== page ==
Jaguar Land Rover reveals electric self-driving pod that will be used on British roads NEXT YEAR – and Prince Charles is among the first to see it


  • Jaguar Land Rover pod to be used on roads in Coventry as part of a driverless car trial called ‘Project Vector’
  • Scheme launches in 2021 to test how self-driving machines can interact with other vehicles and road users
  • The pure electric pod has glass sliding doors and can seat up to five passengers at once
  • At four metres in length and capable of zero-emission and silent transport, it has been designed for urban use 
  • Prince of Wales was among the first to see the pod as he opened a new automotive innovation centre at Warwick University 

Jaguar Land Rover today revealed its new electric driverless pod that will be at the heart of new real world autonomous vehicle trials on public roads in Coventry from next year. 

The city will be used as a ‘living laboratory’ by Britain’s biggest car-maker to test how the self-driving pods interact with other vehicles, pedestrians and cyclists. 

One of the first to get an early preview is Prince Charles, who was on hand to officially open the National Automotive Innovation Centre at Warwick University, where the vehicle has been unveiled.

Dubbed ‘Project Vector’, details of the new electric self-driving pod scheme were announced at the official opening of the new technology centre, which is a joint collaboration between the Warwick Manufacturing Group and Jaguar Land Rover. 

The Prince of Wales was in attendance to see the vehicle during the event, which has been used to showcase concepts for the future of sustainable travel from Jaguar Land Rover, its Indian owners Tata Motors and the Warwick Manufacturing Group. 

Prince Charles has already shown himself to be a fan of electric cars, having been seen driven in Jaguar’s battery-powered I-Pace on a number of occasions, using the plug-in vehicle for a variety of events.

The car giant described Project Vector an advanced, flexible, multi-use electric vehicle that is ‘autonomy-ready’.

The pilot programme for the self-driving vehicles to be used on public roads around Coventry is planned ‘from late 2021’, it said.

Speaking immediately after the royal visit, project chief Dr Tim Leverton told This is Money that although the four metre footprint of the pod was about the size of Volkswagen Polo or a Ford Fiesta, its design meant there was as much interior space as in an SUV or 4X4.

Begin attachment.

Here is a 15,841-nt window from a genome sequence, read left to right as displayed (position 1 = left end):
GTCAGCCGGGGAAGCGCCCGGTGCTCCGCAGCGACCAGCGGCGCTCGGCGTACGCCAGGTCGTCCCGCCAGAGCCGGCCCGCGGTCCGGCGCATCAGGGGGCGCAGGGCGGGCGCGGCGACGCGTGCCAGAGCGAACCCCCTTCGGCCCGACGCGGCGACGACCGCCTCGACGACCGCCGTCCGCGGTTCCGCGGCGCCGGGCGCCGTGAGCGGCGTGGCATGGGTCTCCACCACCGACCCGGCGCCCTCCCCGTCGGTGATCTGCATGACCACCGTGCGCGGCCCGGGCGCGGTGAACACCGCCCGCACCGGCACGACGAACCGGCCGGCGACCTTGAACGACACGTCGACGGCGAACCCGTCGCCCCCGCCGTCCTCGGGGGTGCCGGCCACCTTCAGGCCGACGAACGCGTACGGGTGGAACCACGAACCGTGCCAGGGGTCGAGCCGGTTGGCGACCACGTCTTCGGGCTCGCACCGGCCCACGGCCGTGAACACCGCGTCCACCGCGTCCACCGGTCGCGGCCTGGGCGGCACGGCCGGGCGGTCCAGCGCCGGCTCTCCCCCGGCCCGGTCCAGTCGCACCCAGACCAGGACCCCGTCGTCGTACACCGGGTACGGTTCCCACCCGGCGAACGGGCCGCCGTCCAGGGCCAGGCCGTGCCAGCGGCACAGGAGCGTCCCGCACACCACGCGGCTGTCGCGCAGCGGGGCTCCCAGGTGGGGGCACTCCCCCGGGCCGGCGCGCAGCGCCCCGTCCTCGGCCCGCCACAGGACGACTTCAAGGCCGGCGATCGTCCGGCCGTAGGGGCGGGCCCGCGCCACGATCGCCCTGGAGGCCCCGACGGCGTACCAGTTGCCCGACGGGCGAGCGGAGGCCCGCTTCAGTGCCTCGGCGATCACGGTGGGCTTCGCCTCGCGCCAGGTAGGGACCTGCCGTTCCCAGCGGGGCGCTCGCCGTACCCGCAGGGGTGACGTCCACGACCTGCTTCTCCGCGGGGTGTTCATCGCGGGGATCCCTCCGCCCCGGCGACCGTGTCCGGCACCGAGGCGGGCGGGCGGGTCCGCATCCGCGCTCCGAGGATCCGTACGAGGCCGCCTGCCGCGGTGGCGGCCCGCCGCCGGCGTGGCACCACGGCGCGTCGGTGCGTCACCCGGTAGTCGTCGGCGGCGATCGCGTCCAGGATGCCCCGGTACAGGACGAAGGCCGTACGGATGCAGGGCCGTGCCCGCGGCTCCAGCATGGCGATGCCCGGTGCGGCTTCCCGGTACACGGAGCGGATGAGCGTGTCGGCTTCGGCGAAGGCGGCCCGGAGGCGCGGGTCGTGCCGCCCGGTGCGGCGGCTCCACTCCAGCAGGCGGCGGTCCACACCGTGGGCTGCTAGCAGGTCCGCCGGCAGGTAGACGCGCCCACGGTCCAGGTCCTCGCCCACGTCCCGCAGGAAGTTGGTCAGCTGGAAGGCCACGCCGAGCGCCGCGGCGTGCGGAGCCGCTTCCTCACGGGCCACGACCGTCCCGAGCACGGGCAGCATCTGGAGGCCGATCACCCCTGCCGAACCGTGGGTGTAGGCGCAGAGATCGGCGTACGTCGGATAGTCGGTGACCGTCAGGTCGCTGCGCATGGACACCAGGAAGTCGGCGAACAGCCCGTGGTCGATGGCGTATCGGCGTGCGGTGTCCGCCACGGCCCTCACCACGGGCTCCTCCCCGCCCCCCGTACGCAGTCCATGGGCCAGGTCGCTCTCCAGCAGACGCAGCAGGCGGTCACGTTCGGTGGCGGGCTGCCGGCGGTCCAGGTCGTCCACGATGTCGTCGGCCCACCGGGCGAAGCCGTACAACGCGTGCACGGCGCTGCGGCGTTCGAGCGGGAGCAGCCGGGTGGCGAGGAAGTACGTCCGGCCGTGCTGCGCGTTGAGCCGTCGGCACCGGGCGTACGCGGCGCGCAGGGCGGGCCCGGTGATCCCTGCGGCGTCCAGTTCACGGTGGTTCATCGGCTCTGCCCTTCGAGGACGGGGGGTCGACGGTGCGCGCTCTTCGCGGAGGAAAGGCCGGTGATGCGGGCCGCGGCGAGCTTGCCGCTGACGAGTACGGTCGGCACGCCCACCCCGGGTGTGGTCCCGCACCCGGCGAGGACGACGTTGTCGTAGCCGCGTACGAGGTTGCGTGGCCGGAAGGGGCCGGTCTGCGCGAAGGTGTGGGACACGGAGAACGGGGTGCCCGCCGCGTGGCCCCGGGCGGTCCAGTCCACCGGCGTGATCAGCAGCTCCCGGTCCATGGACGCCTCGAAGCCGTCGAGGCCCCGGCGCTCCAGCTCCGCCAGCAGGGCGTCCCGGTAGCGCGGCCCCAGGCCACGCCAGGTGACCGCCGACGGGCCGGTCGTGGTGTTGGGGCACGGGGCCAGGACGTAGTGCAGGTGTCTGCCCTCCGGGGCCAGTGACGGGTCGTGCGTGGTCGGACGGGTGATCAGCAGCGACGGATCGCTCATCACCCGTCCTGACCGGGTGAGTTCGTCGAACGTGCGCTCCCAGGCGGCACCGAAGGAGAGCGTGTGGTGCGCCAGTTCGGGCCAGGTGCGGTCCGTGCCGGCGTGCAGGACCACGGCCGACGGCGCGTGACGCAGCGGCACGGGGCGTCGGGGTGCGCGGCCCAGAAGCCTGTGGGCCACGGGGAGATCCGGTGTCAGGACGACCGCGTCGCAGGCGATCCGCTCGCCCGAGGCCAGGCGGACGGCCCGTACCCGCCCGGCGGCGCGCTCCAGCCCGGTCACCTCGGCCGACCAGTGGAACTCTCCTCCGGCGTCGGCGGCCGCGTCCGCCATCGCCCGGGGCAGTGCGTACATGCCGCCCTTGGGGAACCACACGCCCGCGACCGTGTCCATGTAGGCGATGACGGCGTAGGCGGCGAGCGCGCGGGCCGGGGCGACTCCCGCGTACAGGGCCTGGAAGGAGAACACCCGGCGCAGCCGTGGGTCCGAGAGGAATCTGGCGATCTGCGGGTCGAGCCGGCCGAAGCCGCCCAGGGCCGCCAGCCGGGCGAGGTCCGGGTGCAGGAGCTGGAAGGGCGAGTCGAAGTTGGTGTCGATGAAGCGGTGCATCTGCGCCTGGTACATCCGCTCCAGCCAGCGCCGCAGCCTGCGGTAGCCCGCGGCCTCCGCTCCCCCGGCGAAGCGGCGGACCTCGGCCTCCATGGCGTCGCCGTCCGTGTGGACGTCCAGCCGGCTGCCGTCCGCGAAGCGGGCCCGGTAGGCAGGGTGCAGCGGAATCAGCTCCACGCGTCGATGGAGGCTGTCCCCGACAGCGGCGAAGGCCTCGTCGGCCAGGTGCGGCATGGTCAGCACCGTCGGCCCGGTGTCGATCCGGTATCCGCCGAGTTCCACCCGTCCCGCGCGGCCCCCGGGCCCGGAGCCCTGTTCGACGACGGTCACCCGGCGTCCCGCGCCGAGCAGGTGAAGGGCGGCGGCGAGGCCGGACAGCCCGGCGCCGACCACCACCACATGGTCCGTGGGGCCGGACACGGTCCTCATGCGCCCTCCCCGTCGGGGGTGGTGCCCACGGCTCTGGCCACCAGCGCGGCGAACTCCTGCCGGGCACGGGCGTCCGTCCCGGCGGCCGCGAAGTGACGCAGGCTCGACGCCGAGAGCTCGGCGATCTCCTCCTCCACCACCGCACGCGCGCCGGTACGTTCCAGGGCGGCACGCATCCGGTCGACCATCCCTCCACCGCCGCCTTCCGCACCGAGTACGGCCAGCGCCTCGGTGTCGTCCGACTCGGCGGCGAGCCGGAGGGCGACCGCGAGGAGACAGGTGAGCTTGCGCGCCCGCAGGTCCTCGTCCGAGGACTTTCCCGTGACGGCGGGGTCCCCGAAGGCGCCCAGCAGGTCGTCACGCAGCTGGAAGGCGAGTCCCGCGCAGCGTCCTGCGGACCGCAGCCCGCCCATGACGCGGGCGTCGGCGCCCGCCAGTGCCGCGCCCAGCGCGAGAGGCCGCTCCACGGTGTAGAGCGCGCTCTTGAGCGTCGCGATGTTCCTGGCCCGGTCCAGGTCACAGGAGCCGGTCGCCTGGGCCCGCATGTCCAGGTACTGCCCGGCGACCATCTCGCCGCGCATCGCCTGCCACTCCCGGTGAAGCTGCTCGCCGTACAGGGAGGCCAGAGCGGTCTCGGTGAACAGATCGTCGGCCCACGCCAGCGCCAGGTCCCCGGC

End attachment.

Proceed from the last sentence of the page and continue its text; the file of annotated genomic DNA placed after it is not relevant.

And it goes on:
He said each pod used in the new trial will carry up to six people and he expected a fleet of around 20 vehicles to operate as student shuttles to and from Warwick University, one of the UK’s top ranked higher education institutions.

Speeds would be up to 30mph or 40mph to ensure the vehicles could be used in normal flowing traffic, dropping to 20mph in slower urban zones.

Initially the pods could be used within the extensive Warwick University campus – home to more than 23,000 students – on the outskirts of Coventry on the Warwickshire border.

But this would swiftly extend to routes between the Warwick campus and the Tile Hill Station area of Coventry where around 2,000 students live, the nearby Cannon Park shopping centre, Coventry city centre itself, as well as the nearby student ‘dormitory’ towns of Leamington Spa and Kenilworth.

Dr Leverton said the cars would initially be driven using the steering wheel before increasing levels of autonomy are phased in.

The electric cars will have a range of up to 190 miles between charges.

He believed passengers would feel safe being driven without a driver: ‘I have experienced riding in a fully autonomous vehicle. You get to a level of comfort very quickly.’

The pods are built at the university with engineering input from Jaguar Land Rover. The electric power elements draw on 250 patents lodged for the all-electric Jaguar I-Pace.

Experts set out five levels of self-driving autonomy, and the pods would aim for Level 4.

He said: ’The technology is developing quickly. We see this as being very relevant, though I can’t put an exact timescale on it.’

The trial is part of the manufacturer’s ‘bold next step’ in the journey towards creating a hi-tech future of vehicles with ‘zero emissions, zero accidents and zero congestion’ which it calls its ‘Destination Zero’.

With sliding glass doors, the compact vehicle is designed as a flexible runaround for the city.